Dartmouth researchers have developed a new series of metallic iron-nickel-manganese-aluminum (Fe-Ni-Mn-Al) alloys. These alloys exploit a combination of spinodal-, order-, and precipitation-hardening mechanisms to achieve very high strength and hardness, low density, good oxidation resistance, and reasonable ductility.
The microstructure of the alloys consists, wholly or in part, of a regular array of ultrafine (5-50 nm wide) coherent regions that differ in chemical composition and degree of atomic ordering. This structure is similar to that found in nickel-based superalloys, in which an ordered phase provides excellent strength and creep resistance, while the disordered matrix preserves ductility. However, in the present case, the microstructure arises via a continuous chemical separation–– spinodal decomposition–– that occurs during air cooling and proceeds further upon subsequent annealing. This continued decomposition increases local variations in coherency strain in the material, making it more resistant to deformation. The decomposition is very rapid, resulting in a metastable two-phase microstructure that can be hardened still further by precipitation of a third phase.
A high aluminum content not only contributes to oxidation resistance, but makes Fe-Ni-Mn-Al alloys lighter than any steels, nickel-, cobalt-, or copper-based alloys. For example, alloy B64550 has a density of 6.6 g/cm3 (0.24 lb/in3), a yield strength of 1500 MPa (220 ksi), and a hardness of 500 VPN (50 RC) in the as-cast state. After one hour at 550°C (1020°F), the alloy hardens to 590 VPN (55 RC). With longer heat treatments, a yield strength of 2350 MPa (340 ksi) and a hardness of 770 VPN (63 RC) have been achieved. These values are comparable to the strongest maraged aircraft steels and hardest bearing steels available on the market, but with a better strength-to-weight ratio.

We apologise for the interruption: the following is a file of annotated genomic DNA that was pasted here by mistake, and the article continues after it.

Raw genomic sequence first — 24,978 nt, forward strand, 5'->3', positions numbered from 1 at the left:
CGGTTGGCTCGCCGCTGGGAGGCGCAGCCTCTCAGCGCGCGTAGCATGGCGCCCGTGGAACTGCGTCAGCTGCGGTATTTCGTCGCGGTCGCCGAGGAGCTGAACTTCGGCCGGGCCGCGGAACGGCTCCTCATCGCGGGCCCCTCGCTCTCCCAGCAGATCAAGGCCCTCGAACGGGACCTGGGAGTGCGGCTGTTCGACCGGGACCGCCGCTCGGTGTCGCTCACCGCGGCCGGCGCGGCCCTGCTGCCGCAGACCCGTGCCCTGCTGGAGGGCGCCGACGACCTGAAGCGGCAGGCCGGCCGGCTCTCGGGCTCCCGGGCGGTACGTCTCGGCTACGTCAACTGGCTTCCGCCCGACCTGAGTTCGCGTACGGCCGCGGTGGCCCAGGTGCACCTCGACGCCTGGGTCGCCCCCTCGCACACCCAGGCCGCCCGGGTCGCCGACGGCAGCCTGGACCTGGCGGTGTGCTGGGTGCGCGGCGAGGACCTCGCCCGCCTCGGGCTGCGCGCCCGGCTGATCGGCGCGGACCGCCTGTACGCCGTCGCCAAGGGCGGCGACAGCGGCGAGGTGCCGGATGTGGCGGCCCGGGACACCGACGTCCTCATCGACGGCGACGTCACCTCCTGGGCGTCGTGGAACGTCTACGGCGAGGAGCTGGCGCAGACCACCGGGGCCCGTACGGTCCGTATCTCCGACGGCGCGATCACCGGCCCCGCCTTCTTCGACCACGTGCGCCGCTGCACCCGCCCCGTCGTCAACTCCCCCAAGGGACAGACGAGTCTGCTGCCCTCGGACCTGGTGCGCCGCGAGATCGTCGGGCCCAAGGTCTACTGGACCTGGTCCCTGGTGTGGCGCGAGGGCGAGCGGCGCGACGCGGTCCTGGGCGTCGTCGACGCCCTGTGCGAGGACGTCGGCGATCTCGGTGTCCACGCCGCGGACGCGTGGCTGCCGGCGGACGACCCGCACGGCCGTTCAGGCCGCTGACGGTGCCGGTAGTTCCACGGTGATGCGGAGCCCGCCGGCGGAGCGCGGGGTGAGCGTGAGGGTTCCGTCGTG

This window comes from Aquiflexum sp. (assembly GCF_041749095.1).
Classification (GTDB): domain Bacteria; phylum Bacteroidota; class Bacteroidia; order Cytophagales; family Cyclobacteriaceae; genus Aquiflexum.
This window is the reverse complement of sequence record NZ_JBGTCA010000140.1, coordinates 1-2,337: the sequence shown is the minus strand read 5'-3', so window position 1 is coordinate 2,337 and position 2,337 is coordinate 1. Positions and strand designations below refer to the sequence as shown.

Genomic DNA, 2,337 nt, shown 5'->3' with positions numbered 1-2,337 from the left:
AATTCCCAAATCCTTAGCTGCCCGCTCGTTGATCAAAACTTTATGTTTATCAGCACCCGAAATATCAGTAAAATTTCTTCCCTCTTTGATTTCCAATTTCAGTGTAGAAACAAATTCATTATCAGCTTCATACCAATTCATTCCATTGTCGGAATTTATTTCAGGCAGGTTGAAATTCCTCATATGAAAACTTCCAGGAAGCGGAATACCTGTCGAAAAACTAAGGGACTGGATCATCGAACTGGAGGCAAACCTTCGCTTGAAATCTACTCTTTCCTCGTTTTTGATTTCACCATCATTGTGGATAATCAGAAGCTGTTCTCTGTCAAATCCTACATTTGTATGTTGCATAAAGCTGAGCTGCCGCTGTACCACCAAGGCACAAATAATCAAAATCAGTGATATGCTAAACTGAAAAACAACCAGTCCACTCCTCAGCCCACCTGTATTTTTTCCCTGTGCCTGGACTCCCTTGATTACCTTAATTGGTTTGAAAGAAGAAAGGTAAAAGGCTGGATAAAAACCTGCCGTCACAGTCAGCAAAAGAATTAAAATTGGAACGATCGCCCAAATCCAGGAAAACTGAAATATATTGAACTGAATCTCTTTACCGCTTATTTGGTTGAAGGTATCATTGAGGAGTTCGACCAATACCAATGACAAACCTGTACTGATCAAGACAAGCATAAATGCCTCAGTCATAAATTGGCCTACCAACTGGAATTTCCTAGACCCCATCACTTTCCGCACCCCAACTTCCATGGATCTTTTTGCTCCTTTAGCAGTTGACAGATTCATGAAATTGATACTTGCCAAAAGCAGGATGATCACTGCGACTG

It is anticipated that Fe-Ni-Mn-Al alloys will be useful as bearing or stamping materials, as well as in aerospace or other applications where weight minimization is an important issue. This technology is claimed in the published United States Patent Application No. 11/517,036. We are seeking an industrial partner interested in its commercialization. (Ref: J248)
Last Updated: 7/24/12